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Monday beer links: Remembering the Beer Hunter & sobering words


Monumental — Remembering Michael Jackson’s Impact on Belgian Beer 10 Years After His Death.
[Via Good Beer Hunting]
Remembering the Bard of Beer: Why There Will Never Be Another Michael Jackson.
[Via All About Beer]
Who was Michael ”the Beer Hunter” Jackson.
[Via c/0 Hops]
What if Michael Jackson had never lived?
[Via Zythophile]
Some terrific stories published right on the 10th anniversary of the death of Michael Jackson, and don’t overlook an earlier one (“Birth of the Beer Hunter”) as well. Breandán Kearney’s article, the first, examines Jackson’s impact well beyond Belgium; Martyn Cornell had so much to say he had to write two stories; and the headline in All About Beer is correct. But personally, I find the best way to remember him is to read the words Jackson left behind. I wish I could link to a story called “The Pub Door” that appeared in Slow, Slow Food’s journal. Instead a quick summary:
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Monday beer links & a few not chosen


After two and a half months of pretty constant travel I had to figure I was due to miss a connection, and it happened Friday — leaving me with too little sleep before a very long Saturday, and later in not exactly in a mood to appreciate even the best stories. In fact, some headlines in Feedly left me feeling like I was reading the Onion. (No links, because I saw no reason to actually read them.)

Where to Drink in 8 Cities With Horrible NFL Teams.
The 16 New Beers You Have to Try at the 2017 Minnesota State Fair.
How to Open a Beer Bottle With Pretty Much Anything.
A Beer for Every SummerSlam Star.
5 Beers to Drink After Viewing the Solar Eclipse With the Wrong Glasses, MY EYES, MY EYES, OH, MY SWEET BURNING EYES.

We now resume regular pogramming, somewhat abbreviated.

the role of race in craft beer.

To be clear, everyone has a right to voice their opinion on diversity in brewing, and in fact they should. But when the conversation is about black people, let’s ask the black people, no?

Watch the video (please). [Via alcohol by colume}

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Pre-eclipse beer links: Craft lies? What went wrong?


I spent the weekend talking about beer at various locations east of the East River in New York, and am headed a wee bit south of St. Louis today to watch the sun disappear. If it returns as scheduled I will be off to South Carolina before dawn tomorrow. Pardon the brevity.

The White Lies of Craft Culture.
Not a lot here about beer, but a lot here about beer.

Instead of living up to the vibrant, unique histories that food and drink have to offer, craft culture’s commitment to lifting itself away from its origins has made it monotonous and predictable. From product to product and industry to industry, artisanal quality seems to generate the same set of descriptions — small-batch, local, sustainable, vintage, heritage, farm-to-table, nose-to-tail, crop-to-cup — even though the point of consuming craft products is to enjoy something unique.

[Via Eater]

Can Craft Breweries Transform America’s Post-Industrial Neighborhoods?
[Via CityLab]
Death of the Backstreet Boozer’
[Via Boak & Bailey’s Beer Blog]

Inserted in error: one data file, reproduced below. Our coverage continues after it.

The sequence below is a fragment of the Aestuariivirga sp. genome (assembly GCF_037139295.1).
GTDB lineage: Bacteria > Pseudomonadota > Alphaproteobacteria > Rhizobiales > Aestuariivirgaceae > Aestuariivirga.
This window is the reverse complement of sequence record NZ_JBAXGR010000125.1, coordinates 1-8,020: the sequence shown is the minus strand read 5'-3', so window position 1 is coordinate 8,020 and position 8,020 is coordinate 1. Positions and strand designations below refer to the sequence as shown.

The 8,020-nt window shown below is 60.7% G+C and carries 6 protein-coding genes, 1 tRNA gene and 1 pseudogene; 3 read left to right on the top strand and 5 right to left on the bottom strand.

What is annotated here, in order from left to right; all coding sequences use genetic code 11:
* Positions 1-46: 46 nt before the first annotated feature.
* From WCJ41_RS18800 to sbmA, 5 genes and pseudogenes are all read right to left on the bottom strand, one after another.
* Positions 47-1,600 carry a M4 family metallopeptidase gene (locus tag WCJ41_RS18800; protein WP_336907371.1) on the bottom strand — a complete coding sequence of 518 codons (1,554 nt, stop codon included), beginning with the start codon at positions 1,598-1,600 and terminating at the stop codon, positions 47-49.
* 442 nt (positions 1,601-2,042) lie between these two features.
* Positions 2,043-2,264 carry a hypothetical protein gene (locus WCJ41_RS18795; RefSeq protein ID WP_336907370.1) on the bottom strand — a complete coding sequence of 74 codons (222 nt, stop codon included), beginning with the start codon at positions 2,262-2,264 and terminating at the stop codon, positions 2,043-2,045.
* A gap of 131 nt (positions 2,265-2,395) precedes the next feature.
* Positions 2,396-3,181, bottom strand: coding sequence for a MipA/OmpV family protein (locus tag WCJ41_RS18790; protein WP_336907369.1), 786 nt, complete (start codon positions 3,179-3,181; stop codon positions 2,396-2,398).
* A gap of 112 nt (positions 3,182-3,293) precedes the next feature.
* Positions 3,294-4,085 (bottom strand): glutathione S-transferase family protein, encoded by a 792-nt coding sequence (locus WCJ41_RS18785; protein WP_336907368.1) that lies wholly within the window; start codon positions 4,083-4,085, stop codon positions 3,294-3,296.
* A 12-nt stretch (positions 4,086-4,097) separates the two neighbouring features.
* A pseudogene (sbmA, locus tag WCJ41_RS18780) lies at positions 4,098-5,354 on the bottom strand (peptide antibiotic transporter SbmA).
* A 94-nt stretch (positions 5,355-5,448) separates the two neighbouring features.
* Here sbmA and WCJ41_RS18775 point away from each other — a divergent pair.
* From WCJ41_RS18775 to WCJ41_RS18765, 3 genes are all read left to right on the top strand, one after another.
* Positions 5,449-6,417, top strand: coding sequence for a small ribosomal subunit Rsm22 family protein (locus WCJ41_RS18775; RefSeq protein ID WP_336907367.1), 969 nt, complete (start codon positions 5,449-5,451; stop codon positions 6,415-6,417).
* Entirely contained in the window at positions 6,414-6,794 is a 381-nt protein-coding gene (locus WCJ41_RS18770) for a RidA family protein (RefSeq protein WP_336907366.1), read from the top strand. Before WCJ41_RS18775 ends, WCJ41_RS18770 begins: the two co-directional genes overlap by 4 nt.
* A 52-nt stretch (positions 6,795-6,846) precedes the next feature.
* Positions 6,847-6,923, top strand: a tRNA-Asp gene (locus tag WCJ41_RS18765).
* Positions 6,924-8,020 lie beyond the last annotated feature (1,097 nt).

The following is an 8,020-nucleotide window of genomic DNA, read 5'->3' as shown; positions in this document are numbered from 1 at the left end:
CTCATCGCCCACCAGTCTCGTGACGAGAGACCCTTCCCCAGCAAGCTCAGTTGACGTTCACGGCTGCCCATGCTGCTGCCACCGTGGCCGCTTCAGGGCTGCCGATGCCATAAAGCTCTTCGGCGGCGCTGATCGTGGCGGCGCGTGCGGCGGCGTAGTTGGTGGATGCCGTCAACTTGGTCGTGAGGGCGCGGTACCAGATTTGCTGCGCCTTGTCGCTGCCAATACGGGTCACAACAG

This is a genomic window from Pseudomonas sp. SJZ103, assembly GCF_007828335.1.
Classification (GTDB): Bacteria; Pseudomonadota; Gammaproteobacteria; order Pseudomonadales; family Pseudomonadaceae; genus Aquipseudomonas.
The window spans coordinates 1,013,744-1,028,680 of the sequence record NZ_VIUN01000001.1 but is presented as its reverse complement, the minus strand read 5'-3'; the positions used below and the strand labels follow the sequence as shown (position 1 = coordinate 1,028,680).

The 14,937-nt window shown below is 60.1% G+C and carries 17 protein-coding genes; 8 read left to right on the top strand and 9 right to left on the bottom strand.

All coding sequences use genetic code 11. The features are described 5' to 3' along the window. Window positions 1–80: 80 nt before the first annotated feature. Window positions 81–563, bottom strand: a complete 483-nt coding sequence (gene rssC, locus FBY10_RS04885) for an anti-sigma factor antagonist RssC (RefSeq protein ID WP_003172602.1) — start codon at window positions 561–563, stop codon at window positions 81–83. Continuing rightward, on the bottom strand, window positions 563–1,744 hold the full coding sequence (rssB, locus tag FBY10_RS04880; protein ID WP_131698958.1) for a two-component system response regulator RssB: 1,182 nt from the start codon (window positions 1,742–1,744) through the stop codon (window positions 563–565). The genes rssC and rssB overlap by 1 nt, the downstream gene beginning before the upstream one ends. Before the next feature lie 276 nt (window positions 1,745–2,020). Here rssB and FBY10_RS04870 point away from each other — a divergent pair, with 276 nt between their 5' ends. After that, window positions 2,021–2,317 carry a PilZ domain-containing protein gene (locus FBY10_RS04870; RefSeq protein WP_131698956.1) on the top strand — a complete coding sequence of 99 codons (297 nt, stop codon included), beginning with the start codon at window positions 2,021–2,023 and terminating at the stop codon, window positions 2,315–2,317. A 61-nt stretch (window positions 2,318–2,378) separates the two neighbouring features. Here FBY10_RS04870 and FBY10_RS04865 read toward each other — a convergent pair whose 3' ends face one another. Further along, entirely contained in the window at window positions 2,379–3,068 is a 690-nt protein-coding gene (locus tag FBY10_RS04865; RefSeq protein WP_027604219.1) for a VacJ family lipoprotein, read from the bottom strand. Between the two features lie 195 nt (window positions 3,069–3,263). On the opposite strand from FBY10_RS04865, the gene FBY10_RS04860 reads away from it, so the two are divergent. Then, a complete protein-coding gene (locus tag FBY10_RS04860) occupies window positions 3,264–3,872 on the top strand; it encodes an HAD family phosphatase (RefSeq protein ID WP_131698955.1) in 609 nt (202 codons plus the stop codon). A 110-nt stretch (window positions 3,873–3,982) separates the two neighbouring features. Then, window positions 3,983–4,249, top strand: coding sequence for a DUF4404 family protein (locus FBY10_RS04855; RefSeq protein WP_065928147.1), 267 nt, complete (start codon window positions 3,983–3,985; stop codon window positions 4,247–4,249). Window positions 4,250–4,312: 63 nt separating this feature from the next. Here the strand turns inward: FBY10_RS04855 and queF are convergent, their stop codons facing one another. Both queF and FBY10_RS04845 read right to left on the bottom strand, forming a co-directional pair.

A lot of differences between the US and the UK, but interesting to read these two in succession.
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Monday beer links: festivals, witchcraft & independence


Farmhouse ale festival 2016.
[Via Larsblog]
An Ounce at a Time — Are Festivals Fatigued?
[Via Good Beer Hunting]
Compare and contrast.

The best kind of beer festival, I’ve found, is where the drinking public is at least as interesting as the commercial brewers and the speakers. And this was definitely that kind of festival. For one thing, farmhouse brewers are not like modern home brewers. They are country people, not hipsters or IT professionals. And the beer enthusiasts who travelled to the festival were not your average beer drinkers, either.

Witchcraft, Alewives, and Economics.

While we may never truly know if alewives were accused of witchcraft simply because they were alewives, it is clear that women who brewed were perhaps particularly vulnerable to the witch-hunts.

[Via braciatrix]

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Monday beer links: Context for authentic, Anchor, and what’s lost


First, thanks to Alan McLeod for getting into the Monday linking business while I was out of it.

How capitalism cornered the market on authenticity.
Christine Sismondo — who wrote the terrific book America Walks into a Bar — tosses some history at a few words in vogue these days, like traditional and authentic.

The call to return to ‘traditional values,’ which includes taking aim at women in the workforce and denying people access to abortion and assaults on same-sex marriage and transgender rights, among other things, is part of the same anti-modern impulse, albeit a fairly extreme expression. Then there’s the current religious revivalism; a nearly obsessive love of medieval fantasy books, films, television and games; an obsession with all things ‘craft’ and the never-ending quest to find the most authentic of everything, from travel destination to taco.

[Via The Washington Post]

What the Anchor Brewing deal means for craft beer.
[Via San Francisco Chronicle]
Anchors up and away.
[Via The Beer Hunter]
The first story I read about Japanese brewing company Sapporo buying Anchor Brewing is still the best I have found. I am waiting for one that polls regular Anchor drinkers or a new interview with Fritz Maytag. Instead, crazily enough, the best historic context (concise and linkable) resides within something Michael Jackson wrote almost 30 years ago.
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